Subcellular distribution of nuclear import-defective isoforms of the promyelocytic leukemia protein

Åsne Jul-Larsen, Amra Grudic, Rolf Bjerkvig, Stig O. Bøe*

*Corresponding author for this work

    Research output: Contribution to journalArticleResearchpeer-review

    26 Citations (Scopus)

    Abstract

    Background: The promyelocytic leukemia (PML) protein participates in a number of cellular processes, including transcription regulation, apoptosis, differentiation, virus defense and genome maintenance. This protein is structurally organized into a tripartite motif (TRIM) at its N-terminus, a nuclear localization signal (NLS) at its central region and a C-terminus that varies between alternatively spliced isoforms. Most PML splice variants target the nucleus where they define sub-nuclear compartments termed PML nuclear bodies (PML NBs). However, PML variants that lack the NLS are also expressed, suggesting the existence of PML isoforms with cytoplasmic functions. In the present study we expressed PML isoforms with a mutated NLS in U2OS cells to identify potential cytoplasmic compartments targeted by this protein.Results: Expression of NLS mutated PML isoforms in U2OS cells revealed that PML I targets early endosomes, PML II targets the inner nuclear membrane (partially due to an extra NLS at its C-terminus), and PML III, IV and V target late endosomes/lysosomes. Clustering of PML at all of these subcellular locations depended on a functional TRIM domain.Conclusions: This study demonstrates the capacity of PML to form macromolecular protein assemblies at several different subcellular sites. Further, it emphasizes a role of the variable C-terminus in subcellular target selection and a general role of the N-terminal TRIM domain in promoting protein clustering.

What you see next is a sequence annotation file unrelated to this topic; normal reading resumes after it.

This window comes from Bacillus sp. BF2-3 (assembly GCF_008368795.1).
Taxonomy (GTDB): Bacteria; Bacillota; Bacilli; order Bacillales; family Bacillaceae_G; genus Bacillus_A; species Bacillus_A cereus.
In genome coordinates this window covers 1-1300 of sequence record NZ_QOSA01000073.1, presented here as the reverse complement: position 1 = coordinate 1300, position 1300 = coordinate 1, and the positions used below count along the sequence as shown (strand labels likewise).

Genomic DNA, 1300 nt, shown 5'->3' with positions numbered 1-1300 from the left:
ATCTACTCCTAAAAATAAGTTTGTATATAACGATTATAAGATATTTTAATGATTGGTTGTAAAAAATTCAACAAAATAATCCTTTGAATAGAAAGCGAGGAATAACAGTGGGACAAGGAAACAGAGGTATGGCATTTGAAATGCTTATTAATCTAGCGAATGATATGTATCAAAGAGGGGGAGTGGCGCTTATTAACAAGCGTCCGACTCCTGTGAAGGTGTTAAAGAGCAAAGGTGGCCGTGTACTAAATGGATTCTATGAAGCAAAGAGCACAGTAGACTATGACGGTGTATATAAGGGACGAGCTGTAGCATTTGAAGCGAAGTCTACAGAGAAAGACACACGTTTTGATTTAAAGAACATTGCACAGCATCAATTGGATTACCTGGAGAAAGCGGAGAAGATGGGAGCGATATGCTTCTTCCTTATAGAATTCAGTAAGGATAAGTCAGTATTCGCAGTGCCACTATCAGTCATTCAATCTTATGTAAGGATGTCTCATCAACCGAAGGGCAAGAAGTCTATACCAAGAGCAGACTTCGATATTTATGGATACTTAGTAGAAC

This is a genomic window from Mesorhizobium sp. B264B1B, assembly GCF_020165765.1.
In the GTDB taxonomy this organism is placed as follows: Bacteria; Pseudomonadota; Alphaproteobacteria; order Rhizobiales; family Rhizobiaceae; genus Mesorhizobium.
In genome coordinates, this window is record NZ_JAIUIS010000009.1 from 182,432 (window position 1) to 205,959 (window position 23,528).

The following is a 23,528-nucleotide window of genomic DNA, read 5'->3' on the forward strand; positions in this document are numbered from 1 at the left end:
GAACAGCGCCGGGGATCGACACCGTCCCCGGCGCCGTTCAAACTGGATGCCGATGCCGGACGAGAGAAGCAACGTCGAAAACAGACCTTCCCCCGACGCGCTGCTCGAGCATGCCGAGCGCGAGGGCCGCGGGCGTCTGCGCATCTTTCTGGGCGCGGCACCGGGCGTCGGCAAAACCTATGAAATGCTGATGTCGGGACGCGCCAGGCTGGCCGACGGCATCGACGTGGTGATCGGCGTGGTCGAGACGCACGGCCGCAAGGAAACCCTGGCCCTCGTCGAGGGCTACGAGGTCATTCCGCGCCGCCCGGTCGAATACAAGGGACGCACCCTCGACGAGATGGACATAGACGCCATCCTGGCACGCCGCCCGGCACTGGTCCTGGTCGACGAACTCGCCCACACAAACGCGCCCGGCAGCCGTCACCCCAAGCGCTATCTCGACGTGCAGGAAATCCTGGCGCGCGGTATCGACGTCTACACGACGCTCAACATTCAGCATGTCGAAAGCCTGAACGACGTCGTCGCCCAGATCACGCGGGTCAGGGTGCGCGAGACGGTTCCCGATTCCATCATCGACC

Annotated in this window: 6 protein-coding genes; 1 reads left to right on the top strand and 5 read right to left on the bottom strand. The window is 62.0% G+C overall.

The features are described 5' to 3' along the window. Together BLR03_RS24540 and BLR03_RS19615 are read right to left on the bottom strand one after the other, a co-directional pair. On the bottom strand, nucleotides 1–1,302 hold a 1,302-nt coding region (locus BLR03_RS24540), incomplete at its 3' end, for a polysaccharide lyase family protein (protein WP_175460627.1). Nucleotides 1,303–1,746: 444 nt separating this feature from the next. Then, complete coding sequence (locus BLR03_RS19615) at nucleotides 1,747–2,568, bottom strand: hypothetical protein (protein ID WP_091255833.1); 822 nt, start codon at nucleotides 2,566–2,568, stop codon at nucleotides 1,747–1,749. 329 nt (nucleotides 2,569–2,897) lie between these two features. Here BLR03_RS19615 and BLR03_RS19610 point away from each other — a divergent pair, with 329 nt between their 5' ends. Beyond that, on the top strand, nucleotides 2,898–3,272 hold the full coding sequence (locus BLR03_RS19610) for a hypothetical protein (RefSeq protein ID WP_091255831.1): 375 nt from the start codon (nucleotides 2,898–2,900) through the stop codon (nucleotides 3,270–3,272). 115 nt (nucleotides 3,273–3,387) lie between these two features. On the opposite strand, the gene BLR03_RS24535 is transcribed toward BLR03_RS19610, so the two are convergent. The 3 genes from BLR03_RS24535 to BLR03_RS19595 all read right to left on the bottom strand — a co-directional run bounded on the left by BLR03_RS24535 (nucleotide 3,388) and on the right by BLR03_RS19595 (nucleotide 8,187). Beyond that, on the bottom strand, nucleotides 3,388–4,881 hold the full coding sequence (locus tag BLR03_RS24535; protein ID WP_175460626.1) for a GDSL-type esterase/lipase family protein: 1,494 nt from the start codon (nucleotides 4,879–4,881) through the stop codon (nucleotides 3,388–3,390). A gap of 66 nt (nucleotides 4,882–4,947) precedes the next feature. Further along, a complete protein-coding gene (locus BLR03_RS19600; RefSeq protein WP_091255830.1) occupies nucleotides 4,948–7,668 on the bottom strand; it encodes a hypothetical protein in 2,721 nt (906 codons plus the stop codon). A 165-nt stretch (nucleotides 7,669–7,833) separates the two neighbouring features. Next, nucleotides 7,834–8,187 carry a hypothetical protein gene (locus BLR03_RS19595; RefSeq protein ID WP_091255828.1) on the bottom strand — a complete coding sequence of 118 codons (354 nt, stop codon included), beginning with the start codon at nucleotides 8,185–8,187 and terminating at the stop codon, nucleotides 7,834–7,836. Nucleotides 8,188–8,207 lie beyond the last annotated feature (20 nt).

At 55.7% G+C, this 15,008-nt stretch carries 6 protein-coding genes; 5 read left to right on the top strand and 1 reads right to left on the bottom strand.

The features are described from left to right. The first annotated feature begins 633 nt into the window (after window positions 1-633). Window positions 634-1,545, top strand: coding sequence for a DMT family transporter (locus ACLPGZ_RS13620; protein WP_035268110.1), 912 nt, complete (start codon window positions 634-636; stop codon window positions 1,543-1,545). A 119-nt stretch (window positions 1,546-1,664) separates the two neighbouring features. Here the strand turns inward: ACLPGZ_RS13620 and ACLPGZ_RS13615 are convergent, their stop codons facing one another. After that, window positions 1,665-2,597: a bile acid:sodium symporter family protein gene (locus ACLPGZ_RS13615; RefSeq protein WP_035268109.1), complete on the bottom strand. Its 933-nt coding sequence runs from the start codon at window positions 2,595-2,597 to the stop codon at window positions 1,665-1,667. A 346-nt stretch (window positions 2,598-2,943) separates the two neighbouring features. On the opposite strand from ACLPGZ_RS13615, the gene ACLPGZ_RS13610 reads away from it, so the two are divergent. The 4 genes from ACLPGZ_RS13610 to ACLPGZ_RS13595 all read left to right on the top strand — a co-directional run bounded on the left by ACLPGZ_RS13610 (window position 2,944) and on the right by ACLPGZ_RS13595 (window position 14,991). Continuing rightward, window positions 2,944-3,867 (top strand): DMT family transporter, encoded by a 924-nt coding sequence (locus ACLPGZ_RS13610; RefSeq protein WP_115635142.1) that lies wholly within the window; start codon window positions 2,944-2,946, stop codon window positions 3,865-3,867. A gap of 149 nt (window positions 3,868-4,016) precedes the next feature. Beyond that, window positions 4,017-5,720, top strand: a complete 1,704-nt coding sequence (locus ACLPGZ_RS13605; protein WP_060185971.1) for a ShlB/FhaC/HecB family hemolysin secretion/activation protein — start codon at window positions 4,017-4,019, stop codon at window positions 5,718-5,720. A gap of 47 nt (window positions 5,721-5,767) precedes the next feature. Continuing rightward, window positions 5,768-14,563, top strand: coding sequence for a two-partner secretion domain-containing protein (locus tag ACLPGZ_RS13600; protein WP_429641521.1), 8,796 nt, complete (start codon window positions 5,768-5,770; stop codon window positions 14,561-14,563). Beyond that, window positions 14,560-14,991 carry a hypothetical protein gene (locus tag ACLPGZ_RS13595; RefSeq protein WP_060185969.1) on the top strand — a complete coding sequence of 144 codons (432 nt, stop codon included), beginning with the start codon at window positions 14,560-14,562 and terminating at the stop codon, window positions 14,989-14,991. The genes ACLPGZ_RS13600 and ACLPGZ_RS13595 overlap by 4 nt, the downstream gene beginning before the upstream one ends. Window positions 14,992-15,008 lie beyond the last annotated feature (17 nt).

Original languageEnglish
    Article number89
    JournalBMC Molecular Biology
    Volume11
    DOIs
    Publication statusPublished - 21 Nov 2010

    Fingerprint

    Dive into the research topics of 'Subcellular distribution of nuclear import-defective isoforms of the promyelocytic leukemia protein'. Together they form a unique fingerprint.

    Cite this